Anyone who isn't dead or from another plane of existence
would do well to cover their ears right about now.
— Metatron, Dogma (1999)
Title card from Supernatural Season 9 Episode 18, “Meta Fiction.”
Metatron, the Chancellor of Heaven, is a mystical archangel who serves as the Voice of God. Metatron is both the largest and loftiest of the angels and the closest to God, being of even higher rank than Michael in ancient Judaic lore. Metatron is the Heavenly scribe, both recording the word of the Lord and transmitting it to anyone to whom God has directly spoken. As Heaven’s recording secretary, Metatron is said to be the only being ever to have been seen seated in the presence of the Almighty, and his name says as much, it being frequently translated as “He who sits behind the throne of Heaven.” Continue reading
If you think that bunnies can’t be monsters, you haven’t been paying close enough attention. Below are some film and TV sources of a few of the scariest hares we’ve heard of.
Buffy the Vampire Slayer: If a centuries-old vengeance demon like Anya (Emma Caulfield) is deathly afraid of rabbits, perhaps there’s something to learn there. Anya wears a bunny costume for Halloween in Season 4 because she’s told that the idea is to dress as “something scary.” Buffy lore has retconned Anya’s leporiphobia into having some relation to the fact that she seems to have bred and raised rabbits back in the Middle Ages when she was human (see S07E05, “Selfless”), but we don’t think she needs a reason. Continue reading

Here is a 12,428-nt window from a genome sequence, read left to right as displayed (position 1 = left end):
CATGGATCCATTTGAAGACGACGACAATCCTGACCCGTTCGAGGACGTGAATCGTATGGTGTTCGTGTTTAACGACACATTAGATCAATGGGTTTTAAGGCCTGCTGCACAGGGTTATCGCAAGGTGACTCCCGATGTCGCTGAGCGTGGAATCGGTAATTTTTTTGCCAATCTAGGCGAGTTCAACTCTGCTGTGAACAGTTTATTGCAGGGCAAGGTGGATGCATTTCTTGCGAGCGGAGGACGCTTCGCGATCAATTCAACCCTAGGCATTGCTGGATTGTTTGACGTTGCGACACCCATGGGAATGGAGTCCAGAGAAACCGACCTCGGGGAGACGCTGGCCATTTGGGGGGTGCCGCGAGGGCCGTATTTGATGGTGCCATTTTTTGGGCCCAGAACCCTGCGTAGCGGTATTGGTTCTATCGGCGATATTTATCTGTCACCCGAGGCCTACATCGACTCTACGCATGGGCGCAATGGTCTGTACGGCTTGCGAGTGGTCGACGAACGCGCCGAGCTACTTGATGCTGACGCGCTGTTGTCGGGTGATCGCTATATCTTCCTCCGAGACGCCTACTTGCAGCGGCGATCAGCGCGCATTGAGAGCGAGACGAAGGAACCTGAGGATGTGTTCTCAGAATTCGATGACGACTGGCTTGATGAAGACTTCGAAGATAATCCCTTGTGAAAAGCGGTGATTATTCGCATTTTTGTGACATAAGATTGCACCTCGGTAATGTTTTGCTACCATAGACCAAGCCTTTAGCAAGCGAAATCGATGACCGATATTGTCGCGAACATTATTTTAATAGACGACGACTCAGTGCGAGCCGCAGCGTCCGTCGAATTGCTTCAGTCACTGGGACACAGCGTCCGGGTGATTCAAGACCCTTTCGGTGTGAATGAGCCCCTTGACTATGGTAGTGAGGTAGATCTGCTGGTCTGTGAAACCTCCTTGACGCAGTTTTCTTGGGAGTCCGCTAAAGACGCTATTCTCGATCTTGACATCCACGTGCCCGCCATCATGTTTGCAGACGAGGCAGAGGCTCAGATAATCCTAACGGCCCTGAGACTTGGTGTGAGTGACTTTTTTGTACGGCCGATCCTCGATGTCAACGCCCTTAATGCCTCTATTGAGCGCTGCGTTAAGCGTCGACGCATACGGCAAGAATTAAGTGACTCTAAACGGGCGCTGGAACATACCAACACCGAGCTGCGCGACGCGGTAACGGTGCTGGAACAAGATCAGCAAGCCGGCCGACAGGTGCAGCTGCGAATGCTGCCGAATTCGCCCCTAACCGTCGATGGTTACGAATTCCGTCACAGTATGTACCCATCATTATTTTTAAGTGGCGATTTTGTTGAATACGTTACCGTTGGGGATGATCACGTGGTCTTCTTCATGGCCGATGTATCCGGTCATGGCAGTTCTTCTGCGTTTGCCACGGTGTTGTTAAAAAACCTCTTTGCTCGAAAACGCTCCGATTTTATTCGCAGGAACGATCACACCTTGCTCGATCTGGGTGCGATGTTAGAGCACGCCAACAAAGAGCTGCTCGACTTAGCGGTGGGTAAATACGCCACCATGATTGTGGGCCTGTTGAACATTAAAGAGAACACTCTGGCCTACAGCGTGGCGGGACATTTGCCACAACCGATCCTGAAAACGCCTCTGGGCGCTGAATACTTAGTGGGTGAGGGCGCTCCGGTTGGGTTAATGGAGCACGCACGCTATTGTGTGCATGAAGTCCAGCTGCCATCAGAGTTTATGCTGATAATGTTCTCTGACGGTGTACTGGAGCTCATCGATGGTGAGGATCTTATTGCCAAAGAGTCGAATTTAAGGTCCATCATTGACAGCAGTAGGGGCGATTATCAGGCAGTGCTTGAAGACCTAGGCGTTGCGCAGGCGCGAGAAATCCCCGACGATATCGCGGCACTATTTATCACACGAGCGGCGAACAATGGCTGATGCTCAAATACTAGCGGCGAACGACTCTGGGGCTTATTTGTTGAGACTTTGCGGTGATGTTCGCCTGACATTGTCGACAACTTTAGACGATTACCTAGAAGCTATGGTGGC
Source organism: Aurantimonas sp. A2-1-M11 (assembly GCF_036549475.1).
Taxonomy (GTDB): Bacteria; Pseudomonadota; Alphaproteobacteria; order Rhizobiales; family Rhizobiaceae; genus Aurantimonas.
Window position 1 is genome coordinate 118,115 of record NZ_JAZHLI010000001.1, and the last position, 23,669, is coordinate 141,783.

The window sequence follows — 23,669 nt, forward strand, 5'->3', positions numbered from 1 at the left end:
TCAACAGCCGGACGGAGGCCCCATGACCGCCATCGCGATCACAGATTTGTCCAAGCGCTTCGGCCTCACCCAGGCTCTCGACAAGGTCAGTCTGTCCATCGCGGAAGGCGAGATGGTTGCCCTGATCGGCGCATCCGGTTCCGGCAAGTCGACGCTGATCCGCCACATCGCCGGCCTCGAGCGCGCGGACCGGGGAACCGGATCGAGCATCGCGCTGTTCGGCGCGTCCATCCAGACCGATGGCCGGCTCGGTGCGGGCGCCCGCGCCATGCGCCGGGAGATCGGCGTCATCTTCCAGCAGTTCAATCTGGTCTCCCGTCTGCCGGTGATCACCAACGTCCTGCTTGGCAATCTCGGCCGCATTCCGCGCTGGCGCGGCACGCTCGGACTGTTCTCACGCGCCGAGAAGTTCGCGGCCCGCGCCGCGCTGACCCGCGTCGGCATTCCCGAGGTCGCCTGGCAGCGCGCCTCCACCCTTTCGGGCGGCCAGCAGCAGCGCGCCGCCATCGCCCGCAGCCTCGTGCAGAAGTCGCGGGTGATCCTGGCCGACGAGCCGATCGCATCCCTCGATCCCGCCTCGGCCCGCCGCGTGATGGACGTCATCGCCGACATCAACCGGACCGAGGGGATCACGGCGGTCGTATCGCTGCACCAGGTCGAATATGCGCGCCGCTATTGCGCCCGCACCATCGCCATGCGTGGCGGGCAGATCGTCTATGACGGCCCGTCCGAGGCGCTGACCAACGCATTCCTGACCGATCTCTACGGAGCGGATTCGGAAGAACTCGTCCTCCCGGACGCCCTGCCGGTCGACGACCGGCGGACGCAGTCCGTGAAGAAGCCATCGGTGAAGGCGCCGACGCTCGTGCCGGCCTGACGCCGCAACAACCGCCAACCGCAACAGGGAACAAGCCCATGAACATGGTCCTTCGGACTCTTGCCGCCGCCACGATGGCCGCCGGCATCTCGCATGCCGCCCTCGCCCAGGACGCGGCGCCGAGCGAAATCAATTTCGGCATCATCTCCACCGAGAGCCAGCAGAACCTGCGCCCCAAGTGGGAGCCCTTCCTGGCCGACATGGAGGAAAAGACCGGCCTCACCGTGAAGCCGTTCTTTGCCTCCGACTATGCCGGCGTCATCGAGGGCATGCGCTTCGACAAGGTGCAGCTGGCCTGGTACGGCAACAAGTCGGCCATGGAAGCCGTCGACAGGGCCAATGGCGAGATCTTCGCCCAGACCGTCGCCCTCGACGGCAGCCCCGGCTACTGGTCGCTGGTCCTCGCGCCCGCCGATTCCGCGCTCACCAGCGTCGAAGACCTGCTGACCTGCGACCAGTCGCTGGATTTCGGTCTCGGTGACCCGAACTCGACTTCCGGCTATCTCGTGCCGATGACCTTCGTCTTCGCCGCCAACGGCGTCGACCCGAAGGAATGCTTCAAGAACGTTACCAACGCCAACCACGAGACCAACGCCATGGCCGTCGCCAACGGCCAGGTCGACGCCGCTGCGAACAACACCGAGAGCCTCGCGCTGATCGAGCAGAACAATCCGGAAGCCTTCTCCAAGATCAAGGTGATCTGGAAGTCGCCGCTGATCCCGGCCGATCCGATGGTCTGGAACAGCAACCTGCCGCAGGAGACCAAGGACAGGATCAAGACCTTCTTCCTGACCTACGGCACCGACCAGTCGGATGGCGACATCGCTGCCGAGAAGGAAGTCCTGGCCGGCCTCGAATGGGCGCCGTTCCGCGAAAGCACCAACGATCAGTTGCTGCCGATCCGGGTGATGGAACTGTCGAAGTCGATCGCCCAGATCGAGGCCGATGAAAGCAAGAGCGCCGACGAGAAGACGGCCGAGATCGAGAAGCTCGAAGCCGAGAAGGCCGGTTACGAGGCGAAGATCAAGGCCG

A Spring-heeled Jack penny dreadful cover
Spring-heeled Jack, “the Terror of London,” is a well-known monstrous villain of Victorian urban legend. Though generally human in appearance, Spring-heeled Jack is said to have demonic characteristics such as bulbous glowing eyes, long, sharp claws of metal, and sometimes even horns. He was often seen in England and Scotland in a bat-like, black winged cloak and a tight suit of black and white oilskin, not unlike a twentieth-century comic book character’s costume. Reports of Spring-heeled Jack speaking, or indeed making any sound, are rare, and it is possible he is mute, though there have been reports of victims hearing fiendish laughter. Another unnatural characteristic commonly attributed to Jack is his ability to spit blue flame. Spring-heeled Jack’s most famous attribute, though, is his ability to escape capture by leaping over tall gates and walls.
The Wild Chase (1889) by Franz Von Stuck
Tales of the spectral horde known as the Wild Hunt abound throughout Europe. Since pre-Christian times, the Wild Huntsman and his horde of hunters and hellhounds have hurtled through the night sky. Those who find themselves alone on a winter night may hear the sounds of a horn, the distant wail of the hounds, and the pounding of hooves as the Wild Huntsman and his supernatural companions approach. Continue reading
White Lady: The ghost of Teresa Fidalgo in the Portugese short film A Curva (2004)
The Woman in White is a ghostly apparition who most commonly haunts roadways and thoroughfares, seeking the attention of travelers. She is a tortured spirit who has often in life been betrayed by a lover, has lost her children, or both.